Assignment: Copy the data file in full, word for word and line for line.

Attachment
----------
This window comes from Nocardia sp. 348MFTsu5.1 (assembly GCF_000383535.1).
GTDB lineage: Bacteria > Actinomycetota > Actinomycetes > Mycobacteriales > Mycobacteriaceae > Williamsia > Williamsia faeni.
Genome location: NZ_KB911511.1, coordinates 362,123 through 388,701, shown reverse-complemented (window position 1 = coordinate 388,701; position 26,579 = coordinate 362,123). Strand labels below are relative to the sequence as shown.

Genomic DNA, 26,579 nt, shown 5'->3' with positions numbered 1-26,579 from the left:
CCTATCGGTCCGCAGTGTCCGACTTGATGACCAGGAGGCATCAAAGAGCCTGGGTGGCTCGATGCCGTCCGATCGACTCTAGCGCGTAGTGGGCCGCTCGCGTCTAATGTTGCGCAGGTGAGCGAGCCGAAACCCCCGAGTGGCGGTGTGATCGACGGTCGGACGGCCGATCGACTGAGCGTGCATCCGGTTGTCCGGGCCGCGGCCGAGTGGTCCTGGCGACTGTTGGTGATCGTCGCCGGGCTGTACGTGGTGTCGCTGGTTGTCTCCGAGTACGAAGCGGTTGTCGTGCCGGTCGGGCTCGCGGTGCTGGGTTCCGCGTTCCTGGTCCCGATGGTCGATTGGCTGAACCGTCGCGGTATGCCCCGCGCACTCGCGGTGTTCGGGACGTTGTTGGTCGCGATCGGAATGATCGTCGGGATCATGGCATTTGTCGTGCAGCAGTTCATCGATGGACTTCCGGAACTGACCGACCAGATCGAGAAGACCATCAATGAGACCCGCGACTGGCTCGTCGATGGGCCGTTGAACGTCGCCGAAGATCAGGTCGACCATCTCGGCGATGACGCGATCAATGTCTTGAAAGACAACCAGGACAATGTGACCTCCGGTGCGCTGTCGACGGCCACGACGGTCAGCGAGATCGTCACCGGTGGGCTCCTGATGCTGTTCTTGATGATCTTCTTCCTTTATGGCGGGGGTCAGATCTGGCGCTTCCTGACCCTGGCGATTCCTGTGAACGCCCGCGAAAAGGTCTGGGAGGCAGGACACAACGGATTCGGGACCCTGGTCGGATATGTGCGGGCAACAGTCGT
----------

This window comes from Nocardia sp. 348MFTsu5.1 (assembly GCF_000383535.1).
GTDB lineage: Bacteria > Actinomycetota > Actinomycetes > Mycobacteriales > Mycobacteriaceae > Williamsia > Williamsia faeni.
Genome location: NZ_KB911511.1, coordinates 362,123 through 388,701, shown reverse-complemented (window position 1 = coordinate 388,701; position 26,579 = coordinate 362,123). Strand labels below are relative to the sequence as shown.

Genomic DNA, 26,579 nt, shown 5'->3' with positions numbered 1-26,579 from the left:
CCTATCGGTCCGCAGTGTCCGACTTGATGACCAGGAGGCATCAAAGAGCCTGGGTGGCTCGATGCCGTCCGATCGACTCTAGCGCGTAGTGGGCCGCTCGCGTCTAATGTTGCGCAGGTGAGCGAGCCGAAACCCCCGAGTGGCGGTGTGATCGACGGTCGGACGGCCGATCGACTGAGCGTGCATCCGGTTGTCCGGGCCGCGGCCGAGTGGTCCTGGCGACTGTTGGTGATCGTCGCCGGGCTGTACGTGGTGTCGCTGGTTGTCTCCGAGTACGAAGCGGTTGTCGTGCCGGTCGGGCTCGCGGTGCTGGGTTCCGCGTTCCTGGTCCCGATGGTCGATTGGCTGAACCGTCGCGGTATGCCCCGCGCACTCGCGGTGTTCGGGACGTTGTTGGTCGCGATCGGAATGATCGTCGGGATCATGGCATTTGTCGTGCAGCAGTTCATCGATGGACTTCCGGAACTGACCGACCAGATCGAGAAGACCATCAATGAGACCCGCGACTGGCTCGTCGATGGGCCGTTGAACGTCGCCGAAGATCAGGTCGACCATCTCGGCGATGACGCGATCAATGTCTTGAAAGACAACCAGGACAATGTGACCTCCGGTGCGCTGTCGACGGCCACGACGGTCAGCGAGATCGTCACCGGTGGGCTCCTGATGCTGTTCTTGATGATCTTCTTCCTTTATGGCGGGGGTCAGATCTGGCGCTTCCTGACCCTGGCGATTCCTGTGAACGCCCGCGAAAAGGTCTGGGAGGCAGGACACAACGGATTCGGGACCCTGGTCGGATATGTGCGGGCAACAGTCGT